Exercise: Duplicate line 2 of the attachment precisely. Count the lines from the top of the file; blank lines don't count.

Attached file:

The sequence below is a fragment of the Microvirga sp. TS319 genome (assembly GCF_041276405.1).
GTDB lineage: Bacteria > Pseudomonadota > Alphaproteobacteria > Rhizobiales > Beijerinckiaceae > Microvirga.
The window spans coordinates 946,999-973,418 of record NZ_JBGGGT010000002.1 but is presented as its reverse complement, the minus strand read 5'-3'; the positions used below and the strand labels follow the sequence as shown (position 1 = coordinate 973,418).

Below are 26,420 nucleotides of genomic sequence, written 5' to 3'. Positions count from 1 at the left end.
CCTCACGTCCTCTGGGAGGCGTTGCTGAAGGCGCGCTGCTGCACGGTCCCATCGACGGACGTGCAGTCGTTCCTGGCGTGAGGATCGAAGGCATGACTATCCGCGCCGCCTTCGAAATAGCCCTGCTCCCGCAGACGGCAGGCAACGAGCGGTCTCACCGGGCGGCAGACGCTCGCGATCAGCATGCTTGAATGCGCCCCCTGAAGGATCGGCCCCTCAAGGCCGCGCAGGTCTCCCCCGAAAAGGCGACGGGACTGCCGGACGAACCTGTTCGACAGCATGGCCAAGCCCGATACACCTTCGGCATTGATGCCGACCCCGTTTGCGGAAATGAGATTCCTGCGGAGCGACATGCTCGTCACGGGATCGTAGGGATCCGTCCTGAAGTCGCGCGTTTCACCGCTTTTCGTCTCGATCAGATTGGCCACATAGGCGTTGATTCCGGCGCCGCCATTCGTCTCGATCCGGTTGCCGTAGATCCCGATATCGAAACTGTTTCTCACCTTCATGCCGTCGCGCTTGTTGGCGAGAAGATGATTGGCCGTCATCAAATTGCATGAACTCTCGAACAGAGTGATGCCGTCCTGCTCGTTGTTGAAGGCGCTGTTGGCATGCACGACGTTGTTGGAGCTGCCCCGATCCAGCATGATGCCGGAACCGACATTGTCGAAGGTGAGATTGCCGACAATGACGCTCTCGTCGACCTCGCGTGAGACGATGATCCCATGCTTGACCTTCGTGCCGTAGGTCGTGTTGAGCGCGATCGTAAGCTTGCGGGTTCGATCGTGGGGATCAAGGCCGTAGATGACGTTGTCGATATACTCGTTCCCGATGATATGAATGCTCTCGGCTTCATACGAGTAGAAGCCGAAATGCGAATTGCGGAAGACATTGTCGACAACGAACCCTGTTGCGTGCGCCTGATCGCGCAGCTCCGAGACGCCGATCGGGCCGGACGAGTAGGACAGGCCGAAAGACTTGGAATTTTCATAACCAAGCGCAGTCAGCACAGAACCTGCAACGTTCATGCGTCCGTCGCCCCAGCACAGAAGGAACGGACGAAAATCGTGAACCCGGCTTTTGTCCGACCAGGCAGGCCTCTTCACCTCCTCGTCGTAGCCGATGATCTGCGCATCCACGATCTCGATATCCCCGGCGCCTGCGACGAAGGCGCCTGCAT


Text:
GTDB lineage: Bacteria > Pseudomonadota > Alphaproteobacteria > Rhizobiales > Beijerinckiaceae > Microvirga.